Michael Clarke’s hamstring strain has opened a can of worms for Australian cricket, as the debate of who should lead Australia in next week’s Boxing Day Test, should Clarke not recover, gains spectacular intrigue.
In the absence of Clarke, his deputy Shane Watson would seemingly be favourite to lead on arguably the biggest day in the Australian cricketing calendar.
However, the jury is still out on how to effectively manage his workload without succumbing to injury.
The captaincy would only further burden Watson, who is coming off the most strenuous bowling return of his career, sending down 47.4 overs in Australia’s 11th hour, 137-run victory in Hobart.
More importantly for the Australians is Watson’s form with the bat and so far this summer, he is yet to hit full flight.
Australian cricket constantly asks a lot of the champion all-rounder, surely the added pressure of captaining your country would only further weigh on Watson’s hulking shoulders.
John Inverarity and company would be well advised to think outside the box for this particular scenario should it eventuate, and select the one member of the current Test team who has epitomised pride, determination and mental toughness in recent times.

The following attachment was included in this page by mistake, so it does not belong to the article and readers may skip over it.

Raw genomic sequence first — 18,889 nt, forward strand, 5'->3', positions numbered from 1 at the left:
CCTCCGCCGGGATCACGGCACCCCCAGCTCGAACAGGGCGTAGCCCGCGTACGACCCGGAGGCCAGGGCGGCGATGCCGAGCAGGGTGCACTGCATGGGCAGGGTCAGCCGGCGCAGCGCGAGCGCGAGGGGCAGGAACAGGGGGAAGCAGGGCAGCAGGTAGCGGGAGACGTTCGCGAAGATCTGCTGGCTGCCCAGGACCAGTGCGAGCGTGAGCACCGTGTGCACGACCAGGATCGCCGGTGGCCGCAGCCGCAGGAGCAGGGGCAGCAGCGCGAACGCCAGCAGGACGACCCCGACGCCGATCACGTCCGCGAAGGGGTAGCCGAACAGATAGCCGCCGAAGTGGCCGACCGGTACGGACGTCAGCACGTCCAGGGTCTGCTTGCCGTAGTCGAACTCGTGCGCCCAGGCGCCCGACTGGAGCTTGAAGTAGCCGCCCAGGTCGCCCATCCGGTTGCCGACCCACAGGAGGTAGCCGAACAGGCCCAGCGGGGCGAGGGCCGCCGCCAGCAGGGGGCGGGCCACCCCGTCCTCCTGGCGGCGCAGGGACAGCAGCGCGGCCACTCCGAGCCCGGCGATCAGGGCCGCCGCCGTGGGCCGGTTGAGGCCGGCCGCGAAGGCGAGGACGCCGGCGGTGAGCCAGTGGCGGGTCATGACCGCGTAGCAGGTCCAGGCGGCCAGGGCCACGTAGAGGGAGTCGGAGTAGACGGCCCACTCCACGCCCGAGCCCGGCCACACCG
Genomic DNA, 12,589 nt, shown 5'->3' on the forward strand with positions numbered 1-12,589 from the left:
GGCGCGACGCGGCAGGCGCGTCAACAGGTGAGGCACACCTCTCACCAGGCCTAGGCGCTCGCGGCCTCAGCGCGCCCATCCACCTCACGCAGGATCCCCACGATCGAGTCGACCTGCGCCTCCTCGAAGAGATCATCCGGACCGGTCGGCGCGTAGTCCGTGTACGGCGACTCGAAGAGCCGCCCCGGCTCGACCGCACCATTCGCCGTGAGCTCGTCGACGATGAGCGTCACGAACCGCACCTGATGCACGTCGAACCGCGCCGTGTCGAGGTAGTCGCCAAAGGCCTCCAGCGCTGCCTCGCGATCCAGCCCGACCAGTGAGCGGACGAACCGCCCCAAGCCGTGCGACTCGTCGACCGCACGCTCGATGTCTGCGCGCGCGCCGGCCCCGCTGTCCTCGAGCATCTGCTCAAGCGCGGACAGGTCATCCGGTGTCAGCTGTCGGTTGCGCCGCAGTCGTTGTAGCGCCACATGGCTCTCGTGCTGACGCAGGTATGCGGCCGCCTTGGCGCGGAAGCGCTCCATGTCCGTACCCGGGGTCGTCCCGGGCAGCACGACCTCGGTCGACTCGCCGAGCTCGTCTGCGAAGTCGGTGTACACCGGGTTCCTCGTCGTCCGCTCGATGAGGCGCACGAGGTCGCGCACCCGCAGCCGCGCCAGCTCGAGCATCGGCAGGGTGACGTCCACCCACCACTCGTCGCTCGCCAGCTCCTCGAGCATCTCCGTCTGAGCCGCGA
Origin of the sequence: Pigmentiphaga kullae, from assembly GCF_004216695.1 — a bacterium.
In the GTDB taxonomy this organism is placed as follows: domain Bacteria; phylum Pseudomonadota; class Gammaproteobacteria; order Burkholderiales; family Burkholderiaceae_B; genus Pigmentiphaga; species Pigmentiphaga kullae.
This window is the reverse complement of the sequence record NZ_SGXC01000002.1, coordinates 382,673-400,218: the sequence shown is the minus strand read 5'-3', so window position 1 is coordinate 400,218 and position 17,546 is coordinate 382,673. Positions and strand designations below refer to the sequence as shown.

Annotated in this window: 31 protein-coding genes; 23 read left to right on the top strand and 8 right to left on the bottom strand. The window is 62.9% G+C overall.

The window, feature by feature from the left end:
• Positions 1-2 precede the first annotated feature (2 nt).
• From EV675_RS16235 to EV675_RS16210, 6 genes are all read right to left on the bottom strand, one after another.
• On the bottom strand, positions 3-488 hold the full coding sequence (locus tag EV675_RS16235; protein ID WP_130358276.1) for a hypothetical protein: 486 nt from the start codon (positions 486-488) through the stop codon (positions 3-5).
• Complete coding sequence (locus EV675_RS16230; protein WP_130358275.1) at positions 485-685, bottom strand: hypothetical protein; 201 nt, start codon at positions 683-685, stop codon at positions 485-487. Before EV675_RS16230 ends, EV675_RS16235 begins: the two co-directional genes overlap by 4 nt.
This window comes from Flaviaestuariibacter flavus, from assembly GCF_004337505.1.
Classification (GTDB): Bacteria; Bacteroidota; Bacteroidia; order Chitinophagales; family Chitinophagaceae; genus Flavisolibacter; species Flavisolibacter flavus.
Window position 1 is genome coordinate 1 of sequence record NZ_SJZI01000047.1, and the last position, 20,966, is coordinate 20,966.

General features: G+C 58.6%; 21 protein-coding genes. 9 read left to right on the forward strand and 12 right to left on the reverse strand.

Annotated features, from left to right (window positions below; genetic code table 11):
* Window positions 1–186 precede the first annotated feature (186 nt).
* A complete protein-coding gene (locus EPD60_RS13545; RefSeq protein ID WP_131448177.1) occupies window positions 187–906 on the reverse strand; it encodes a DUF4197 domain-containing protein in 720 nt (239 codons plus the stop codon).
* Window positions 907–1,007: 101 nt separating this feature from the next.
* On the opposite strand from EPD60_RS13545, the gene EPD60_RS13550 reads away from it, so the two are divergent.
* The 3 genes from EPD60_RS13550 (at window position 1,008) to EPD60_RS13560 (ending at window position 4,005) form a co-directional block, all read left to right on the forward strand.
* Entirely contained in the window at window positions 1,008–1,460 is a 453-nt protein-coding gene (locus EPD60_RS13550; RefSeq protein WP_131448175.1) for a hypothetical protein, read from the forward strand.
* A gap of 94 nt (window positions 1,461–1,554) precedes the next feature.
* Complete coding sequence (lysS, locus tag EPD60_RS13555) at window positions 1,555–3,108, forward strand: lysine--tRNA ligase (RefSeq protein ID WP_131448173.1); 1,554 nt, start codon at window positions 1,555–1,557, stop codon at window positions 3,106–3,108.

Peter Siddle has been outstanding for the past 18 months and just reward for the patriotic Victorian would be to lead his country into battle at the Melbourne Cricket Ground, his home.
Although bowling captains are scarce on the international scene, the merits of Siddle leading could potentially lift his game further as he aspires to inspire his teammates.
As a bowler he is a captain’s dream as he runs in all day and puts his heart and soul into every delivery. As a captain, Siddle would be a bowler’s dream as he understands a bowler’s wants and needs.
As is the case under Clarke’s tenure, attacking fields would be a formality. The distinct advantage Siddle possess is he understands the art of bowling and furthermore a bowler’s thought process.
Siddle would be an inspired choice and would allow Watson to focus on his batting, which, in the absence of the prolific Clarke, will be vital to the outcome.